Beginners Martial Arts Classes: What to expect on your first night

Whether you’re an absolute newbie, have a previous martial arts background or did some training as a kid and now looking to get back into it.  Here are 3 things you need to know when you’re looking to start a new martial art.

  • 1 Get Started

    “Action may not always bring happiness, but there is no happiness without action.”

    —Benjamin Disraeli

    The key to starting any new activity, especially beginner martial arts classes, is ‘Action’.  Without taking action, you will forever be asking yourself ‘what if?’  Trying to figure out what martial arts is best for you will involve a little trial and error.  Finding the best fit for you will no doubt involve trying out several different beginner martial arts classes as you weigh up the pros and cons of each style.  Don’t worry though, ‘gym shopping’ is fairly common nowadays and it’s generally understood that people are researching different gyms before committing to join.

    Before you start visiting different gyms, it’s always a good idea to figure out what your goals are.  Do you want to learn self defense skills? Are you looking to start a new sport? Do you want to improve your fitness? Is community important to you when joining a gym? These are just some of the questions that you should ask yourself before venturing off and checking out the various types of martial arts classes in your area.  


  • 2 What to bring

    What do beginner martial arts classes involve and what do you need to bring? Different styles of martial arts will require different uniforms for training.  You won’t have to worry about this too much though.  Most gyms will welcome you through their doors provided you are wearing clean active wear.  Loose clothing can be a bit of a problem so wear something that won’t cause any hazards.  A water bottle and a clean towel is also a good idea for your first visit.  We’d also recommend bringing a clean change of clothes for after class in case you really get put to work.  Here at TFC, we don’t allow shoes on the mats, which is pretty universal as far as gym etiquette goes for Muay Thai and Brazilian Jiu Jitsu (and other martial arts).  The only exception we make is for our boxing sessions where we allow clean boxing shoes to be worn on the mats.  If you want to read more about the do’s and don’ts for martial arts gyms click here.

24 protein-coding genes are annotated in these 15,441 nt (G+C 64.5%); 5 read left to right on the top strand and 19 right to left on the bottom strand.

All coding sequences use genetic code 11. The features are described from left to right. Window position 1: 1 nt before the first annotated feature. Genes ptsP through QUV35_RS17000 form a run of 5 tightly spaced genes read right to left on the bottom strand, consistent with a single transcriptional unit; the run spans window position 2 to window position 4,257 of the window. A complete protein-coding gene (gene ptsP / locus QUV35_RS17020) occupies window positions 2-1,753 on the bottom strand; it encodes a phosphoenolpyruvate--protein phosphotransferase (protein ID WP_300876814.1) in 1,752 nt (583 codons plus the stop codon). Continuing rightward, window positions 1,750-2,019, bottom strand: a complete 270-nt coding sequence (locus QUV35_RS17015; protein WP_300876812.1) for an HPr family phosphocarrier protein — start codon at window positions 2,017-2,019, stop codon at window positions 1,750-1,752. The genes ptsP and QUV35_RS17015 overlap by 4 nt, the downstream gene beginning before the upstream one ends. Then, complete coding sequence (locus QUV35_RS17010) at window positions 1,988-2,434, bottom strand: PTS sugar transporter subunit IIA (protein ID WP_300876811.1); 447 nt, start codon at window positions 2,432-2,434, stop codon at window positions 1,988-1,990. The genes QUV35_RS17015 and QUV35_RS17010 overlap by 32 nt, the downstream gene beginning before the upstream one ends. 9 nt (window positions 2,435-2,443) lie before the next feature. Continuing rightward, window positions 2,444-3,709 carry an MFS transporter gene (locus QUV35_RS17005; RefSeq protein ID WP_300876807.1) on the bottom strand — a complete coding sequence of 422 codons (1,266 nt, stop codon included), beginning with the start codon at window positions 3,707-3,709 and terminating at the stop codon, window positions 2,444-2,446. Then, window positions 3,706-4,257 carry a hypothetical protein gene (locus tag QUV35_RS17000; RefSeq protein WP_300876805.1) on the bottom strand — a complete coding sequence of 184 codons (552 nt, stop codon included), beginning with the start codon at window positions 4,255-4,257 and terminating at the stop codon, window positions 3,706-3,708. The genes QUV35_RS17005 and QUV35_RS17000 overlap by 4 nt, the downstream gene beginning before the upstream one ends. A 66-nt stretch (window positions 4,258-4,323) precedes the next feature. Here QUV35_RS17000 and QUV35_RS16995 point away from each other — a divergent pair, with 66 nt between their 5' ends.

If you’re searching for martial art classes Logan or the surrounding areas, you’re more than welcome to drop in for a free trial in Muay Thai, Boxing or BJJ here at TFC.  We’re big believers in helping people figure out what martial arts is best for them and take pride in providing a professional and clean training environment for you to discover the different styles.  After you’ve booked yourself in online, just check in at the front desk and you’re ready to go!

  • 3 What to expect

    If you’ve walked into a facility like ours that offer different styles of martial arts in the one location, chances are there’ll be slightly different vibes for each class.  The etiquette around greeting, warming up and drilling can differ from style to style.  Instructors will generally walk you through some of the finer details but here are a few pointers that we can offer when taking beginner martial arts classes.

  • Beginners Boxing

    Boxing is an effective martial art that specialises in throwing punches to the head and body.  It’s also grown to become one of the most recognisable professional combat sports around the world.  The beauty of boxing lies in its simplicity which makes it perfect for beginners who don’t have a lot of experience in martial arts.  Beginning boxing doesn’t require much gear.  Essentially, all you’ll need are clean, comfortable clothes such as a shirt and shorts or leggings. Most gyms will loan you a pair of gloves for your first class but if you already have a pair, bring them along.  As mentioned above, at TFC you wont need your shoes on the mats unless they’re boxing boots.  Mouthguards and head gear are only required for sparring so you’ll only need those when you’re at an advanced level or preparing for competition.  Advanced and ‘Fighters’ classes are offered separate to the general boxing classes so for now, clean clothes, a towel and a good attitude is plenty to get you started.  And lastly, don’t forget your water bottle!

  • Beginners Muay Thai